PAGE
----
722 results found
Pszczolkowski S, Pizarro L, O'Regan DP, et al., 2012, Gradient projection learning for parametric nonrigid registration, Pages: 226-233, ISSN: 0302-9743
A potentially large anatomical variability among subjects in a population makes nonrigid image registration techniques prone to inaccuracies and to high computational costs in their optimisation. In this paper, we propose a new learning-based approach to accelerate the convergence rate of any chosen parametric energy-based image registration method. From a set of training images and their corresponding deformations, our method learns offline a projection from the gradient space of the energy functional to the parameter space of the chosen registration method using partial least squares. Combined with a regularisation term, the learnt projection is subsequently used online to approximate the optimisation of the energy functional for unseen images. We employ the B-spline approach as underlying registration method, but other parametric methods can be used as well. We perform experiments on synthetic image data and MR cardiac sequences to show that our approach significantly accelerates the convergence -in number of iterations and total computational cost- of the chosen registration method, while achieving similar results in terms of accuracy. © 2012 Springer-Verlag.
Deligianni F, Varoquaux G, Thirion B, et al., 2012, Relating brain functional connectivity to anatomical connections: Model selection, Pages: 178-185, ISSN: 0302-9743
We aim to learn across several subjects a mapping from brain anatomical connectivity to functional connectivity. Following , we formulate this problem as estimating a multivariate autoregressive (MAR) model with sparse linear regression. We introduce a model selection framework based on cross-validation. We select the appropriate sparsity of the connectivity matrices and demonstrate that choosing an ordering for the MAR that lends to sparser models is more appropriate than a random. Finally, we suggest randomized Least Absolute Shrinkage and Selective Operator (LASSO) in order to identify relevant anatomo-functional links with better recovery of ground truth. © 2012 Springer-Verlag.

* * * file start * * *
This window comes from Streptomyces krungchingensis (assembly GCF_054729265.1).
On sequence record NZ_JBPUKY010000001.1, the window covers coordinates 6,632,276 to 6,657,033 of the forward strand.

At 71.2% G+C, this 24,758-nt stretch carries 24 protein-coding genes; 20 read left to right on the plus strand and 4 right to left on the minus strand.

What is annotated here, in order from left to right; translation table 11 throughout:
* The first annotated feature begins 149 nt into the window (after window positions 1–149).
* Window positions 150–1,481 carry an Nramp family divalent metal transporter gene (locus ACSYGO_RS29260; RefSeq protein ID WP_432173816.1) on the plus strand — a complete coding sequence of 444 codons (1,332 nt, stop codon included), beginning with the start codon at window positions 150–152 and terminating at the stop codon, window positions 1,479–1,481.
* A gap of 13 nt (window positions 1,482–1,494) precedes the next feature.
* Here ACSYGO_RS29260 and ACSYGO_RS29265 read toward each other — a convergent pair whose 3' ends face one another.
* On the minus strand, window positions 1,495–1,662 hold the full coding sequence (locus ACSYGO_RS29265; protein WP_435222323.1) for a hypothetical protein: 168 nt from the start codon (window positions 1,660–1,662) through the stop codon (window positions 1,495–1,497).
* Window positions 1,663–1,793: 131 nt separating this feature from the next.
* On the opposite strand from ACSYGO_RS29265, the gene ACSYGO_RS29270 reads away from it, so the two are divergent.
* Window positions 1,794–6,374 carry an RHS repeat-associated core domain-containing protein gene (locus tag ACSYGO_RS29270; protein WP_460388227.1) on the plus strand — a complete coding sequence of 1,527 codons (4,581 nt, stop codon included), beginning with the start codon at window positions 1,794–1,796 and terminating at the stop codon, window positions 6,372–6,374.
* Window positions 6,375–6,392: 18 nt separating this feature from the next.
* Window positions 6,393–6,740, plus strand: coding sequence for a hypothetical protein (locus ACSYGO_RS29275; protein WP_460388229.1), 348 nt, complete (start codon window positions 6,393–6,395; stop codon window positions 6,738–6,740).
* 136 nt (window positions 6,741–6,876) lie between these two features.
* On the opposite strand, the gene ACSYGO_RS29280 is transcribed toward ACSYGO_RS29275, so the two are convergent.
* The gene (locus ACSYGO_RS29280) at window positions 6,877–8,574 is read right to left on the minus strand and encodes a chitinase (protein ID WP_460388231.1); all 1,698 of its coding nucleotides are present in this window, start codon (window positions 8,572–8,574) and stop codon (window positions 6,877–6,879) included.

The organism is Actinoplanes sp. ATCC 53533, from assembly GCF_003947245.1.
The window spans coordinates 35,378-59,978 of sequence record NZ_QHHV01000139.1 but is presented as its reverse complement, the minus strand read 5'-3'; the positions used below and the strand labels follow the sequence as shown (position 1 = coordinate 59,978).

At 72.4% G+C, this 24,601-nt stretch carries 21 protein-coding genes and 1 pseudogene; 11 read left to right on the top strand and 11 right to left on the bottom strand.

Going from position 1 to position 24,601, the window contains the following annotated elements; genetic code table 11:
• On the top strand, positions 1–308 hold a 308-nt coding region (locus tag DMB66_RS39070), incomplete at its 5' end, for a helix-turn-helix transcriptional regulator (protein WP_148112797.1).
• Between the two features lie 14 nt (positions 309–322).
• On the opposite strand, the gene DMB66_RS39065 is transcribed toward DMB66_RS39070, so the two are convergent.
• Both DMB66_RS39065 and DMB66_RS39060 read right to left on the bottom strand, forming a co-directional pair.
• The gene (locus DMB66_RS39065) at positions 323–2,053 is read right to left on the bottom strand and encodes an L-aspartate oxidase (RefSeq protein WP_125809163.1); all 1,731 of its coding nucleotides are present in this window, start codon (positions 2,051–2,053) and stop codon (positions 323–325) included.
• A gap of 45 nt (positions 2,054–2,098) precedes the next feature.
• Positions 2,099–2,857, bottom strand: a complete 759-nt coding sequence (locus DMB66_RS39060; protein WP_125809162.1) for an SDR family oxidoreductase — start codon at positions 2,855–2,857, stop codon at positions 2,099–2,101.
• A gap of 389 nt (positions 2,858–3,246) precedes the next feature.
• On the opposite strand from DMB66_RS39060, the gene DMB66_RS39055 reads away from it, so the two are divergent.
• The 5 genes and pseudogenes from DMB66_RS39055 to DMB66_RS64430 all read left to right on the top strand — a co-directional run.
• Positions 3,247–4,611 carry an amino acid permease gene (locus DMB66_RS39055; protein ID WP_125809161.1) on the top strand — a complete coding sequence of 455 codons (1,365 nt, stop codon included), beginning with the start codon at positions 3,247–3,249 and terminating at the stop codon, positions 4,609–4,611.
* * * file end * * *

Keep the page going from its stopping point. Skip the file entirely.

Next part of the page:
Guerrero R, Donoghue CR, Pizarro L, et al., 2012, Learning correspondences in knee MR images from the osteoarthritis initiative, Pages: 218-225, ISSN: 0302-9743
Registration is a powerful tool that allows mapping images in a common space in order to aid in their analysis. Accurate registration of images of the knee is challenging to achieve using intensity based registration algorithms. Problems arise due to large anatomical inter-subject differences which causes registrations to fail to converge to an accurate solution. In this work we propose learning correspondences in pairs of images to match self-similarity features, that describe images in terms of their local structure rather than their intensity. We use RANSAC as a robust model estimator. We show a substantial improvement in terms of mean error and standard deviation of 2.13mm and 2.47mm over intensity based registration methods, when comparing landmark alignment error. © 2012 Springer-Verlag.
Serag A, Gousias IS, Makropoulos A, et al., 2012, Unsupervised learning of shape complexity: Application to brain development, Pages: 88-99, ISSN: 0302-9743